U.S. Army Secretary Mark Esper said reducing suicides in the Army is a priority, and he and his staff are working to study and resolve problems leading to them.
After spending the day at Fort Riley speaking with soldiers and their families, Esper spoke with The Mercury Friday afternoon.
Esper said he’s asked leaders who study issues that can lead to suicide to take a closer look at the Army’s strategy to make sure they’re doing everything they can to prevent it. He also said it’s important to provide the proper tools and training for non-commissioned officers and are employing programs where leaders call upon soldiers to look out for one another and learn to identify warning signs of depression, stress or other factors.
Since July 2017, 12 Fort Riley soldiers have died in non-combat roles.
“We have to take a holistic approach to this,” Esper said. “The Army has put in a lot of resources into its medical community, its behavioral health system. We have it embedded in multiple echelons, so we’re doing everything we can, but we can do more. We have to do better.”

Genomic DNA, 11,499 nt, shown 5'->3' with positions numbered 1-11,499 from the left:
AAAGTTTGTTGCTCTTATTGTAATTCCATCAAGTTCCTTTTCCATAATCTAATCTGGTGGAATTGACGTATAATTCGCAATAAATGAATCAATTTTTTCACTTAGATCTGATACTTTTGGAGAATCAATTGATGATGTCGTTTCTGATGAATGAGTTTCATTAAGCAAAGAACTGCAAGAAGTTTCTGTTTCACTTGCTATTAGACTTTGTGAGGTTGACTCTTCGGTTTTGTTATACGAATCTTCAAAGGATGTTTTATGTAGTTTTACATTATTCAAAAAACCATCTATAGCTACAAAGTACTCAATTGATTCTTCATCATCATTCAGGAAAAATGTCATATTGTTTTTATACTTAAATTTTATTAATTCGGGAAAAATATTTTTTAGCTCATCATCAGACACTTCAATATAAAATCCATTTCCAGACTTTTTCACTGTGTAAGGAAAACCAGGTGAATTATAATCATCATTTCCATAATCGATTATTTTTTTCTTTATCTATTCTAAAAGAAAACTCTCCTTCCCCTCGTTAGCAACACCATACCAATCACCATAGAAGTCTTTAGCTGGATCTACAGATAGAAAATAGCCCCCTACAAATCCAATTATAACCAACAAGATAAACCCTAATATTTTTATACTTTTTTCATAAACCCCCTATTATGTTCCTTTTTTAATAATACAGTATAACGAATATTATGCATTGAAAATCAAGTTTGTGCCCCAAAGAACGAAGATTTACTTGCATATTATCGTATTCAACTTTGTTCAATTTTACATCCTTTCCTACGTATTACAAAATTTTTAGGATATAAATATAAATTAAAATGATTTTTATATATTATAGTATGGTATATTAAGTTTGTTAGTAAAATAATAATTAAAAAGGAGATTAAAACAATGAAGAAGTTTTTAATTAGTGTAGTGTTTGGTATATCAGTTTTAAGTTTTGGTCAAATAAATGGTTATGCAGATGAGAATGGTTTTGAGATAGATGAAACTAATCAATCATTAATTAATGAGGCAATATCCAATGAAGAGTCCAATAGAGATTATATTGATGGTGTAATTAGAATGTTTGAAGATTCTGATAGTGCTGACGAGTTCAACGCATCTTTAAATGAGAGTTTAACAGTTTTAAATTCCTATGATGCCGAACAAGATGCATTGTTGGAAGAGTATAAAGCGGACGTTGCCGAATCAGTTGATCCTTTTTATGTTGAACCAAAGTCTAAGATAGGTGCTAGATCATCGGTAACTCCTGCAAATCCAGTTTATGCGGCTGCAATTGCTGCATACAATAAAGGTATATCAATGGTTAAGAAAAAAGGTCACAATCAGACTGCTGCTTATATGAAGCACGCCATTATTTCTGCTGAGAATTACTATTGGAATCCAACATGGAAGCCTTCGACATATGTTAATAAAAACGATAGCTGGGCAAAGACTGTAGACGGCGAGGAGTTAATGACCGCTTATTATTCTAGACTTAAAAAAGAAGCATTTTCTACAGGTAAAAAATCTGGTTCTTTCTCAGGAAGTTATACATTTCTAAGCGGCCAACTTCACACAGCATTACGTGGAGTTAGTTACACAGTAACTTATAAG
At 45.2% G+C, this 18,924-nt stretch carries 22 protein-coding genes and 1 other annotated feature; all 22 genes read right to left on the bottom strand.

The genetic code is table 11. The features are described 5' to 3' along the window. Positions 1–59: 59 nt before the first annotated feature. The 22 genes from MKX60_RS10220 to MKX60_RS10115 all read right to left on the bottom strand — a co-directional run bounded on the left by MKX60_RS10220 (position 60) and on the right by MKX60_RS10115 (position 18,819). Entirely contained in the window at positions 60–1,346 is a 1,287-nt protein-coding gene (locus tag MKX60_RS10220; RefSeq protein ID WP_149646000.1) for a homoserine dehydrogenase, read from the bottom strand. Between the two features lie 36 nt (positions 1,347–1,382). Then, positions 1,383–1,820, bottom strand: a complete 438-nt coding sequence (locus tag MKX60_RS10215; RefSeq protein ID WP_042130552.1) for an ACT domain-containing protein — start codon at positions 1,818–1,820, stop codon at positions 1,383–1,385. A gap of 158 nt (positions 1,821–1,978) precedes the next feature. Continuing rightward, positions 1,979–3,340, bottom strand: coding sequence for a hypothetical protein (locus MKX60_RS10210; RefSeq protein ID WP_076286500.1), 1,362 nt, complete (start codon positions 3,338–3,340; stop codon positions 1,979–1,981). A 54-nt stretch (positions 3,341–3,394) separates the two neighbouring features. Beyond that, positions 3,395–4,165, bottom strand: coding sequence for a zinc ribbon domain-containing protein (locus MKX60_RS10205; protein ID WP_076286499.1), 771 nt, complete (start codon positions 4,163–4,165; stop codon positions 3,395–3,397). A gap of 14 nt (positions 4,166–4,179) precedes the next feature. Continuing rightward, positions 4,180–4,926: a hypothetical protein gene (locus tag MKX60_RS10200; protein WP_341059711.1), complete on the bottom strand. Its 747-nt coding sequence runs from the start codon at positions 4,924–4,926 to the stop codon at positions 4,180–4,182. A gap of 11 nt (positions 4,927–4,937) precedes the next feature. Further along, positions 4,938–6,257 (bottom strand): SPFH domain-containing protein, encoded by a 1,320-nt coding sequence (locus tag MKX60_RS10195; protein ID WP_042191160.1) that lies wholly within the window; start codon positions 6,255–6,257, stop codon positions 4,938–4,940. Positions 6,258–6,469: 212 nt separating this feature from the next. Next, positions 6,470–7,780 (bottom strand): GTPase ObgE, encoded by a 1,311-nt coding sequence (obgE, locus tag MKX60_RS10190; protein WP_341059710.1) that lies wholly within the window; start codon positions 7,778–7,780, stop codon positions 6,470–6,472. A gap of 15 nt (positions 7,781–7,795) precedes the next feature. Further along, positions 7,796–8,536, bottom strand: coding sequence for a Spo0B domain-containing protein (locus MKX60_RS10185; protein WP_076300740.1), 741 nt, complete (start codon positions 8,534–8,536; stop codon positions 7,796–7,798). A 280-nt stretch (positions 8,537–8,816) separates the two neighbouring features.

He said the problem is not a lack of resources, effort or understanding. While the Army conducts studies to better understand the problem, Esper said he has asked his leadership staff to play a more active role in being present for soldiers during off hours and on weekends.
Esper said one of the reasons he visited Fort Riley was to see its qualities, attributes and capability to house a new brigade. He said some of the factors the Army considers when making that decision are training space, training support, community support.
Fort Riley is still one of five bases in the running to house up to 4,000 soldiers in the 16th Armored Brigade Combat Team. The Army will decide later in the summer where the brigade will end up, Esper said. Other posts vying for the brigade are Fort Bliss, Texas; Fort Hood, Texas; Fort Steward, Georgia; and Fort Carson, Colorado, where it’s at now.
U.S. Sen. Jerry Moran, R-KS, who spent the day with Esper, said his goal in congress is to highlight the qualities and capabilities Fort Riley has to offer.
“It is a goal as we increase the size of the Army that Fort Riley has an opportunity to benefit from that increase in troop strength that’s going to occur,” Moran said.